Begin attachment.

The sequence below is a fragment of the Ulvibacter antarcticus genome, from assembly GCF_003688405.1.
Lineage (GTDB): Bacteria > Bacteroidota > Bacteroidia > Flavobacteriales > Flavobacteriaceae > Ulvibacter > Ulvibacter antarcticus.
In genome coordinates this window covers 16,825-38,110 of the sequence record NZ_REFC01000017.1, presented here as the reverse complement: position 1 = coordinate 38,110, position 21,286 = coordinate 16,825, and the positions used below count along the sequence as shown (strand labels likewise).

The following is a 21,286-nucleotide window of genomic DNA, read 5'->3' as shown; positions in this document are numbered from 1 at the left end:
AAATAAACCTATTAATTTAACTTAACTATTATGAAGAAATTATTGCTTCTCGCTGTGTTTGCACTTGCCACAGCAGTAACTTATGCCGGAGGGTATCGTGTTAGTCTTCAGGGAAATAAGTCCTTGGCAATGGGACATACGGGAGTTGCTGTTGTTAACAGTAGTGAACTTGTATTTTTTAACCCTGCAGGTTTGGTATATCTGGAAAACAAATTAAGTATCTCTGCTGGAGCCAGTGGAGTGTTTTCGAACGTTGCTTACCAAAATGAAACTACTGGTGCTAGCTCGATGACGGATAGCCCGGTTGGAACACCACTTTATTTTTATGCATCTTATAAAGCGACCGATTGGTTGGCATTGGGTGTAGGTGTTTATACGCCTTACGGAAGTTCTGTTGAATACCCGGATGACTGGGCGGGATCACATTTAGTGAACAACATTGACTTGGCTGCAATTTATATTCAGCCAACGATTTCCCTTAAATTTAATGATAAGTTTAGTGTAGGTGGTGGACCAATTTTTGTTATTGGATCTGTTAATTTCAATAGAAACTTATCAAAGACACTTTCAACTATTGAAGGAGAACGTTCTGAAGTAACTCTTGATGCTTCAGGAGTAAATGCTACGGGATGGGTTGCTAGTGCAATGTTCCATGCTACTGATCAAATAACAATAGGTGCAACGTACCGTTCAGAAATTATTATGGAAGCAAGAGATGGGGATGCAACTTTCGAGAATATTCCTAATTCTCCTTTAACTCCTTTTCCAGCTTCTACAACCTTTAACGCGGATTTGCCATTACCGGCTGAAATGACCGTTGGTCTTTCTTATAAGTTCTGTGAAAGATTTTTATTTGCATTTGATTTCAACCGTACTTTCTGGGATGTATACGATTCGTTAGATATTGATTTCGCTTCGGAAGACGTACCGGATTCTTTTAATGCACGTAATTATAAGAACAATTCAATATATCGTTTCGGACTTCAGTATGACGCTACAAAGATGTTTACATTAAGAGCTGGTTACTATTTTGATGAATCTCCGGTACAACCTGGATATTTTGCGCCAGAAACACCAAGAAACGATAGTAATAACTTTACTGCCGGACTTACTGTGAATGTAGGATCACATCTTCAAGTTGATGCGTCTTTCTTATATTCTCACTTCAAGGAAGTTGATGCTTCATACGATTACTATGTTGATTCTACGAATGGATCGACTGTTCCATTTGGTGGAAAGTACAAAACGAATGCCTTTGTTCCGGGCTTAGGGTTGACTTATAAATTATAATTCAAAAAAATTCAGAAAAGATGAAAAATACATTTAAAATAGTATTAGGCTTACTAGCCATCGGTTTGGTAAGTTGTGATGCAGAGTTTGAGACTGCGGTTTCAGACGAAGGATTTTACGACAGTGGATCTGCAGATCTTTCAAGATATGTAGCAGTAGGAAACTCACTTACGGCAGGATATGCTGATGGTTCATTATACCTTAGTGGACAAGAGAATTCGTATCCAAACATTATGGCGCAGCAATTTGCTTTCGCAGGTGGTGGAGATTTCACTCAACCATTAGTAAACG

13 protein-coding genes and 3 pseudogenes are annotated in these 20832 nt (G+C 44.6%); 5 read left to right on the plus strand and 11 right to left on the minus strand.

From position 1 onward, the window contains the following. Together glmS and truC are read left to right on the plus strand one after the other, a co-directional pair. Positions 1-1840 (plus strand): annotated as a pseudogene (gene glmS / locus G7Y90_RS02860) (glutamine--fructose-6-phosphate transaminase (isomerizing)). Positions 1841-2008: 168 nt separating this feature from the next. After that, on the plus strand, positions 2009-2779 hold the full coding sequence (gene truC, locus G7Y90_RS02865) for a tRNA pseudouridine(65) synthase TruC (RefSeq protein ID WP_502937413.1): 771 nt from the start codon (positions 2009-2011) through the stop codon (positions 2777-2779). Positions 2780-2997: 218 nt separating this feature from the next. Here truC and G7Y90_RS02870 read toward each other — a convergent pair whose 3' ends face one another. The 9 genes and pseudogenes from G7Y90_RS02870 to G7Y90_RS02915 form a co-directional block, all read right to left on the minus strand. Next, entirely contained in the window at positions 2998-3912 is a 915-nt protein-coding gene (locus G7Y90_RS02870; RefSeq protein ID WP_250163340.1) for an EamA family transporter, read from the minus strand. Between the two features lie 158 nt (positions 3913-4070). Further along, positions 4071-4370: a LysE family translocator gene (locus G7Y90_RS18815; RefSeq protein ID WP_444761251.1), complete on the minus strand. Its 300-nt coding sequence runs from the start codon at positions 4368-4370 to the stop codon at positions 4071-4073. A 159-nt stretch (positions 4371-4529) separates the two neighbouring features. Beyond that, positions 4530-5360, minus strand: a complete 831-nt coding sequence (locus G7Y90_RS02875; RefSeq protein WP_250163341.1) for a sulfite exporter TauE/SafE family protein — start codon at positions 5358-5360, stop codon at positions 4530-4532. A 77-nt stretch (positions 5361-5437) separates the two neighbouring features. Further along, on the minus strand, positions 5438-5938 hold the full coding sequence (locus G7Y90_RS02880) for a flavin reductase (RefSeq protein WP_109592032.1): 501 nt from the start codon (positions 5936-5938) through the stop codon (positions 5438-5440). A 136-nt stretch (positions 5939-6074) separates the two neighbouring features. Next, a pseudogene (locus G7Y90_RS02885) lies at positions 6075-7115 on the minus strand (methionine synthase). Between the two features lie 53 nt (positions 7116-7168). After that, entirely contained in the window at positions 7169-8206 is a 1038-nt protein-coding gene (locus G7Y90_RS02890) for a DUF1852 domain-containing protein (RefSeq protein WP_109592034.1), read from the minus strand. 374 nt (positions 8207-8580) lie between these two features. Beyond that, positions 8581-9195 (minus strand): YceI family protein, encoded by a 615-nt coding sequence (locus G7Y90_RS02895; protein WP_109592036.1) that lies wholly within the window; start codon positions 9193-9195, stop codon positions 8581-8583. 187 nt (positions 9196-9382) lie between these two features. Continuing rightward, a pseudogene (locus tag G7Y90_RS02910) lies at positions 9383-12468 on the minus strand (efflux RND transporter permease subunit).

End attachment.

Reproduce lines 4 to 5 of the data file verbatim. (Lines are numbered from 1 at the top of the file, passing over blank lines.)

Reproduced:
The following is a 21,286-nucleotide window of genomic DNA, read 5'->3' as shown; positions in this document are numbered from 1 at the left end:
AAATAAACCTATTAATTTAACTTAACTATTATGAAGAAATTATTGCTTCTCGCTGTGTTTGCACTTGCCACAGCAGTAACTTATGCCGGAGGGTATCGTGTTAGTCTTCAGGGAAATAAGTCCTTGGCAATGGGACATACGGGAGTTGCTGTTGTTAACAGTAGTGAACTTGTATTTTTTAACCCTGCAGGTTTGGTATATCTGGAAAACAAATTAAGTATCTCTGCTGGAGCCAGTGGAGTGTTTTCGAACGTTGCTTACCAAAATGAAACTACTGGTGCTAGCTCGATGACGGATAGCCCGGTTGGAACACCACTTTATTTTTATGCATCTTATAAAGCGACCGATTGGTTGGCATTGGGTGTAGGTGTTTATACGCCTTACGGAAGTTCTGTTGAATACCCGGATGACTGGGCGGGATCACATTTAGTGAACAACATTGACTTGGCTGCAATTTATATTCAGCCAACGATTTCCCTTAAATTTAATGATAAGTTTAGTGTAGGTGGTGGACCAATTTTTGTTATTGGATCTGTTAATTTCAATAGAAACTTATCAAAGACACTTTCAACTATTGAAGGAGAACGTTCTGAAGTAACTCTTGATGCTTCAGGAGTAAATGCTACGGGATGGGTTGCTAGTGCAATGTTCCATGCTACTGATCAAATAACAATAGGTGCAACGTACCGTTCAGAAATTATTATGGAAGCAAGAGATGGGGATGCAACTTTCGAGAATATTCCTAATTCTCCTTTAACTCCTTTTCCAGCTTCTACAACCTTTAACGCGGATTTGCCATTACCGGCTGAAATGACCGTTGGTCTTTCTTATAAGTTCTGTGAAAGATTTTTATTTGCATTTGATTTCAACCGTACTTTCTGGGATGTATACGATTCGTTAGATATTGATTTCGCTTCGGAAGACGTACCGGATTCTTTTAATGCACGTAATTATAAGAACAATTCAATATATCGTTTCGGACTTCAGTATGACGCTACAAAGATGTTTACATTAAGAGCTGGTTACTATTTTGATGAATCTCCGGTACAACCTGGATATTTTGCGCCAGAAACACCAAGAAACGATAGTAATAACTTTACTGCCGGACTTACTGTGAATGTAGGATCACATCTTCAAGTTGATGCGTCTTTCTTATATTCTCACTTCAAGGAAGTTGATGCTTCATACGATTACTATGTTGATTCTACGAATGGATCGACTGTTCCATTTGGTGGAAAGTACAAAACGAATGCCTTTGTTCCGGGCTTAGGGTTGACTTATAAATTATAATTCAAAAAAATTCAGAAAAGATGAAAAATACATTTAAAATAGTATTAGGCTTACTAGCCATCGGTTTGGTAAGTTGTGATGCAGAGTTTGAGACTGCGGTTTCAGACGAAGGATTTTACGACAGTGGATCTGCAGATCTTTCAAGATATGTAGCAGTAGGAAACTCACTTACGGCAGGATATGCTGATGGTTCATTATACCTTAGTGGACAAGAGAATTCGTATCCAAACATTATGGCGCAGCAATTTGCTTTCGCAGGTGGTGGAGATTTCACTCAACCATTAGTAAACG